Zazpe, I., Sánchez-Tainta, A., Toledo, E., Sánchez-Villegas, A., & Martínez-González, M. Á. (2014). Dietary patterns and total mortality in a Mediterranean cohort: the SUN project. Journal of the Academy of Nutrition and Dietetics, 114(1), pp. 37-47. doi:10.1016/j.jand.2013.07.024.
    Zazpe I, et al. Dietary Patterns and Total Mortality in a Mediterranean Cohort: the SUN Project. J Acad Nutr Diet. 2014;114(1):37-47. PubMed PMID: 24095621.
    * Article titles in AMA citation format should be in sentence-case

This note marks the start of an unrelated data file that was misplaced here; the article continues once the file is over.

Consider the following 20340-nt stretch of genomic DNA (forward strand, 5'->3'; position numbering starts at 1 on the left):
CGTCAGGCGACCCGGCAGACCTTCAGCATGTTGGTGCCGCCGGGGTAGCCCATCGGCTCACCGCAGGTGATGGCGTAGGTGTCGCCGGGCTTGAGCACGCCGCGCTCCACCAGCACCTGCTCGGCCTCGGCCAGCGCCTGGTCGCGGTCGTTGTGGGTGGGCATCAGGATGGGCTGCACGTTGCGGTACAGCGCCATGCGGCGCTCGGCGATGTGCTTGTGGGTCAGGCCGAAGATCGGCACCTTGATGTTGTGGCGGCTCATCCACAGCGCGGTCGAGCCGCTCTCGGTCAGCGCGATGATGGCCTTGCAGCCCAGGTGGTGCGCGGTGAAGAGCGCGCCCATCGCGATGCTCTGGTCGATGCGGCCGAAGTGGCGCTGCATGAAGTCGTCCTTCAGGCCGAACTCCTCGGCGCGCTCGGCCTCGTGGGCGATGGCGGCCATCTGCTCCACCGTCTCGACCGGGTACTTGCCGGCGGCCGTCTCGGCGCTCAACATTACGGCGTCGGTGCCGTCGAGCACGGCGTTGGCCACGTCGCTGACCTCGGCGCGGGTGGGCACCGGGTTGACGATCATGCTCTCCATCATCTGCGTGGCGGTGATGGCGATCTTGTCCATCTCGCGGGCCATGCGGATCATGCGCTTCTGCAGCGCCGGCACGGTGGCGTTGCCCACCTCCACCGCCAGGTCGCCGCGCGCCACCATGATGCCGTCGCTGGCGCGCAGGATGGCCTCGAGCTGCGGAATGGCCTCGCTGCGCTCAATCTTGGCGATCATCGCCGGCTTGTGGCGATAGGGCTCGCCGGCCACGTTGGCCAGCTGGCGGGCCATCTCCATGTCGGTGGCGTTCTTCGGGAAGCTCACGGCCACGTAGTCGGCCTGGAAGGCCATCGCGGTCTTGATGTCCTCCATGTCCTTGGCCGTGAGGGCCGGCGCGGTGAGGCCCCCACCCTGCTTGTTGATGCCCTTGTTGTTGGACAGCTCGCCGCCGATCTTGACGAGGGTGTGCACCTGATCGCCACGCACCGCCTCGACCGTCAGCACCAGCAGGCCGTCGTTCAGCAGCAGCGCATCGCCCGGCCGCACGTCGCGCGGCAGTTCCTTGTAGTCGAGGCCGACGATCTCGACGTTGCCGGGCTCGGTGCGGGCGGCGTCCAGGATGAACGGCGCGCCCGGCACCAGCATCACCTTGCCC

TY - JOUR T1 - Dietary patterns and total mortality in a Mediterranean cohort: the SUN project. AU - Zazpe,Itziar, AU - Sánchez-Tainta,Ana, AU - Toledo,Estefanía, AU - Sánchez-Villegas,Almudena, AU - Martínez-González,Miguel Ángel, Y1 - 2013/10/02/ PY - 2013/03/22/received PY - 2013/07/12/accepted PY - 2013/10/8/entrez PY - 2013/10/8/pubmed PY - 2014/2/11/medline KW - Dietary pattern KW - Mediterranean cohort KW - Mortality KW - Post hoc SP - 37 EP - 47 JF - Journal of the Academy of Nutrition and Dietetics JO - J Acad Nutr Diet VL - 114 IS - 1 N2 - BACKGROUND: Different dietary patterns have been associated with several health outcomes, including morbidity and mortality. There is little evidence on the association between empirically derived dietary patterns and all-cause mortality in Southern European populations. OBJECTIVE: The aim of our study was to prospectively evaluate the association between an empirically derived dietary pattern and all-cause mortality. DESIGN: The Seguimiento Universidad de Navarra (SUN) Project is an ongoing, multipurpose, prospective and dynamic Spanish cohort. PARTICIPANTS/SETTING: Participants were a prospective cohort of 16,008 middle-aged Spanish adults. All of them were university graduates (alumni) (59.6% women, mean age 38 years). Usual diet was assessed at baseline with a validated semiquantitative food frequency questionnaire. MAIN OUTCOME MEASURES: Deaths were confirmed by review of medical records and of the National Death Index. STATISTICAL ANALYSIS: Dietary patterns were ascertained through a factor (principal component) analysis based on 30 predefined food groups. Participants were classified according to tertiles of adherence to the three main dietary patterns identified with factor analysis. Cox regression models were fitted to estimate multivariable-adjusted hazard ratios and 95% CIs for mortality. RESULTS: Three major dietary patterns were identified. They were labelled Western dietary pattern (rich in red and processed meat, potatoes, and fast food), Mediterranean dietary pattern (rich in vegetables, fish and seafood, fruits, and olive oil), and alcoholic beverages dietary pattern. During follow-up, 148 deaths were reported (mean age at death 54.5 years). After adjustment for potential confounders, the lowest risk of all-cause mortality was found in the tertile of highest adherence to the Mediterranean dietary pattern (adjusted hazard ratio for third vs first tertile 0.53, 95% CI 0.34 to 0.84) (P for trend <0.01). The Western dietary pattern and alcoholic beverages dietary pattern showed no significant association with mortality. CONCLUSIONS: Greater adherence to an empirically derived dietary pattern approaching the traditional Mediterranean diet was associated with a reduction in the risk of all-cause mortality among middle-aged Mediterranean adults. SN - 2212-2672 UR - https://www.unboundmedicine.com/medline/citation/24095621/Dietary_patterns_and_total_mortality_in_a_Mediterranean_cohort:_the_SUN_project_ L2 - https://linkinghub.elsevier.com/retrieve/pii/S2212-2672(13)01180-5 DB - PRIME DP - Unbound Medicine ER -